Justice for Josiah Committee

Charmaine Lawson Gives Back to Our Community

Charmaine Lawson, mother of slain HSU student David Josiah Lawson, stopped by the KHSU Magazine to talk about the 2nd annual coat drive and giveaway in her son’s honor. New and used coats, blankets, socks and warm clothing will be given away on the Arcata Plaza Saturday, December 15th at 3:30 p.m.

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On the latest Thursday Night Talk, Renee Saucedo and Elizabeth Phillips joined Eric Kirk to discuss the recently passed Humboldt County Sanctuary Ordinance and what the vote means for the County's future. Thursday Night Talk airs every Thursday at 7pm only on KHSU. 


Justice for Josiah Committee

Charmaine Lawson, mother of slain HSU student David Josiah Lawson, stopped by the KHSU Magazine to talk about the 2nd annual coat drive and giveaway in her son’s honor. New and used coats, blankets, socks and warm clothing will be given away on the Arcata Plaza Saturday, December 15th at 3:30 p.m.

The Booth Brewing Co.

On this week's Food for Thought, Jennifer Bell connected with brewmaster Aaron Wehsnak from the Booth Brewing Company. Specializing in Korean style beers, in May 2017, The Booth released its first beer in the US in Eureka -- becoming the first Asian craft brewery to operate in the United States.

Natalya Estrada

During a special meeting the Arcata City Council met Thursday afternoon to pick the 2019 Arcata Mayor and Vice Mayor. Council member Brett Watson was chosen as mayor and council member Michael Winkler was chosen as vice mayor.

“It really is a great honor to be entrusted with this duty. Thank you and I’m looking forward to the next year in Arcata and I believe that 2019 is going to be a great year for the city,” Watson said.

Humboldt County Students Exceed Holiday Food Drive Goals

Dec 12, 2018
Natalya Estrada

In one of the most critical times of the year, Humboldt County high schoolers have proved their generosity by collecting an overwhelming amount of non-perishable food for the annual Food for People Holiday Food Drive. In collaboration with North Coast Senator Mike McGuire and KHUM Radio, the efforts of six local high schools will be enough to feed thousands across the county for several months. 

"What stood out for me was we found a system that pits working professionals, students, families, and the mentally ill all in one housing pool, all fighting to find the same housing," says student journalist Freddy Brewster.  Brewster and Tony Wallin were two of the 20 HSU students in Marcy Burstiner's investigative reporting class who collaborated on the North Coast Journal's cover story, "The Housing Games," this week.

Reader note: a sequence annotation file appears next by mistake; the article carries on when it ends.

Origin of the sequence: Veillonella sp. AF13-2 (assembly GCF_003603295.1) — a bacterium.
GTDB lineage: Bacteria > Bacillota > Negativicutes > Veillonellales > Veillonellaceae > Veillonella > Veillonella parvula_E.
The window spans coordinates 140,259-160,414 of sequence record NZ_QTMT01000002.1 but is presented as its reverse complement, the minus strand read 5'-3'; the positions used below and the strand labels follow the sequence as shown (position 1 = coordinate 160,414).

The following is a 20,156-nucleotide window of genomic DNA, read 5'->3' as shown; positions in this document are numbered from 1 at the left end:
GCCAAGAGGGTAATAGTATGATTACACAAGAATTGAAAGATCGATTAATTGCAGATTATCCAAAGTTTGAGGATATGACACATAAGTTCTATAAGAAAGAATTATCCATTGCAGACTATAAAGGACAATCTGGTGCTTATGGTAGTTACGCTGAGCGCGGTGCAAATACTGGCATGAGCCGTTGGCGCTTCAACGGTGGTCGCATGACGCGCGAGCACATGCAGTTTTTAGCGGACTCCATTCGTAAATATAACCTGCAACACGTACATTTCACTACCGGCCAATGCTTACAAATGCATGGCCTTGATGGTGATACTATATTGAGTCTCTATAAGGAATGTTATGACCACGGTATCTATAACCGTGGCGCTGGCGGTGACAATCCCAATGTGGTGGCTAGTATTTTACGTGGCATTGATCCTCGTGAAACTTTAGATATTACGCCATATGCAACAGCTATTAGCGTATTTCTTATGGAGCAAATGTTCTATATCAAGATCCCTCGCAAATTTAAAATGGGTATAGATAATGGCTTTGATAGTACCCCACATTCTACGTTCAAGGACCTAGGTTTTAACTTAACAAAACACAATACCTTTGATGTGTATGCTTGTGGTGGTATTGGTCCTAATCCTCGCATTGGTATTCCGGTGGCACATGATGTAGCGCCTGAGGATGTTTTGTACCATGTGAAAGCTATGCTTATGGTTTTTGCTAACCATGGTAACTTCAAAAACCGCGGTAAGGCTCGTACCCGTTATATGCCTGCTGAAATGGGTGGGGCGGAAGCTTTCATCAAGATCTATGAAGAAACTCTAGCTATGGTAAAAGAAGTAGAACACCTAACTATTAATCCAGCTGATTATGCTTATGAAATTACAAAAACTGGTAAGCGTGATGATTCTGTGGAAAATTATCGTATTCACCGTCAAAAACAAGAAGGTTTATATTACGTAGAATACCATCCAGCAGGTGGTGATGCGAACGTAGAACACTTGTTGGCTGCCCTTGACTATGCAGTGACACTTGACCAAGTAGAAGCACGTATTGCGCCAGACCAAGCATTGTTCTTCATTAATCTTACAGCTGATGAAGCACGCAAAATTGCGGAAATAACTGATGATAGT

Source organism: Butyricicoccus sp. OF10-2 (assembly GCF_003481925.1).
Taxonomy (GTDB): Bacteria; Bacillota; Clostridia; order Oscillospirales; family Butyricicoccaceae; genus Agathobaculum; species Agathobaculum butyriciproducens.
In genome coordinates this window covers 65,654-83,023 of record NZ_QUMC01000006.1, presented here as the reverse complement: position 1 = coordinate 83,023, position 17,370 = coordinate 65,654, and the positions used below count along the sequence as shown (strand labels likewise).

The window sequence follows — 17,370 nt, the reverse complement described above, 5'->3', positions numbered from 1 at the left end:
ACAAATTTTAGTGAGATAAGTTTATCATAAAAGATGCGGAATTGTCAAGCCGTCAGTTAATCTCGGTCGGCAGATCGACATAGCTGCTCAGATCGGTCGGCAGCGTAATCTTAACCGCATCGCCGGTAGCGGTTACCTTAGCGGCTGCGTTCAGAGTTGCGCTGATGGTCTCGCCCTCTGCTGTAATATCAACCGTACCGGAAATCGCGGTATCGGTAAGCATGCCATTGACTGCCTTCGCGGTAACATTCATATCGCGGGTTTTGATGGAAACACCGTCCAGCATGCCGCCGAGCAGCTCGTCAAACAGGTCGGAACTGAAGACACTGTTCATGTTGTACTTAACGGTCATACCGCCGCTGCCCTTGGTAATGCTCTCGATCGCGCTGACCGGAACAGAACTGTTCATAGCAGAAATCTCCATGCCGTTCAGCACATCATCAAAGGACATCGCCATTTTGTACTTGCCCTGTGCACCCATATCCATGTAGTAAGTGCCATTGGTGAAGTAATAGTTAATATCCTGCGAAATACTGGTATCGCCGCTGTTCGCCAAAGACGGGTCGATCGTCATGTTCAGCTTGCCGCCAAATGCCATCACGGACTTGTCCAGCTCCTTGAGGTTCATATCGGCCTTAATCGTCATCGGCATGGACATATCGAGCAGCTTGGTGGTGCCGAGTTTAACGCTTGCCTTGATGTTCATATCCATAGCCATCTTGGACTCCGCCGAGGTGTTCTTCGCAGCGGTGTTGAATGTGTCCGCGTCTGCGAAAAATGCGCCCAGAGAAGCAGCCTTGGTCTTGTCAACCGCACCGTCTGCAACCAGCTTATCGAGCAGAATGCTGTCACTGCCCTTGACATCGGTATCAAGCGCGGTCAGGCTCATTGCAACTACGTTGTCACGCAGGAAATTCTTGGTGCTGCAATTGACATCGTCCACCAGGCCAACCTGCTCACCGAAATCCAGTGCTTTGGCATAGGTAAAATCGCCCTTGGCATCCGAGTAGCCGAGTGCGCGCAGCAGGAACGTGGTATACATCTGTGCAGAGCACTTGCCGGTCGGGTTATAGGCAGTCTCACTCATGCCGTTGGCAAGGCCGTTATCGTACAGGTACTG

On this week's Through the Eyes of Women, Kathleen Marshall connects with local author Amy Stewart.

Amy Stewart has recently released the fourth book in her fiction series about the real-life Kopp Sisters.  The Kopp sisters, particularly Constance, jumped from the headlines of 1914 newspapers right into Amy Stewart's life.  Join Kathy and Amy for this engaging conversation.

Art on the 'Edge'

Dec 11, 2018

Listen to the Dec. 11 Artwaves right here on KHSU for Wendy Butler’s interview with Ruth Rhodes, professor of English at College of the Redwoods. Her book Come to the Edge: Arrival and Survival in Del Norte County, 41 stories from the people who live here has just been published by Left Fork Books. Also on the Dec. 11 Artwaves is Butler’s interview with Synapsis performance collective founder and artistic director Leslie Castellano, who speaks about the Camp Fire Benefit Show coming up this Saturday, Dec. 15, 7-11 p.m. at Forever Found in Eureka. More information is available on Facebook.


Wikimedia Commons

This segment of Sound Ecology shares a bit of sea anemone life history.

Humboldt County Office of Education

On Food For Thought, Neil Kalson joined Jennifer Bell to talk about Arcata High School's Culinary Arts program. From food prep and food safety to recipe innovation and catering, Neil fosters a well-rounded educational opportunity through the culinary arts. 


The Latest News From NPR

You're reading NPR's weekly roundup of education news.

The Education Department hatches plan to fix troubled TEACH grant

The Education Department plans to erase debt for thousands of teachers whose TEACH grants were converted to loans, after an almost year-long NPR investigation into the troubled federal program.

Utility giant Pacific Gas and Electric is being accused of falsifying gas pipeline safety records by California regulators in the aftermath of a pipeline explosion that killed eight people in 2010.

The California Public Utilities Commission says it has opened a proceeding for what its staff says are "systemic violations of rules" governing pipeline safety. An investigation found that the utility falsified records over a five-year period.

A federal district court judge in Texas has threatened the future of the Affordable Care Act.

Judge Reed C. O'Connor struck down the law, siding with a group of 18 Republican state attorneys general and two GOP governors who brought the case. O'Connor said the tax bill passed by Congress in December 2017 effectively rendered the entire health law unconstitutional.

A federal judge in Texas issued a ruling Friday declaring the Affordable Care Act unconstitutional, apparently setting the stage for another hearing on the health care law by the U.S. Supreme Court.

The ruling by U.S. District Judge Reed O'Connor invalidates what's commonly referred to as Obamacare nationwide, and casts into doubt the survival of the law on the eve of the deadline for tens of millions of Americans to sign up for health care coverage in 2019.

As President Trump sat across the table from Chinese President Xi Jinping at the G20 in Buenos Aires, things seemed to be looking up. Their two governments, which have been embroiled in a trade war for months, were agreeing to a 90-day truce.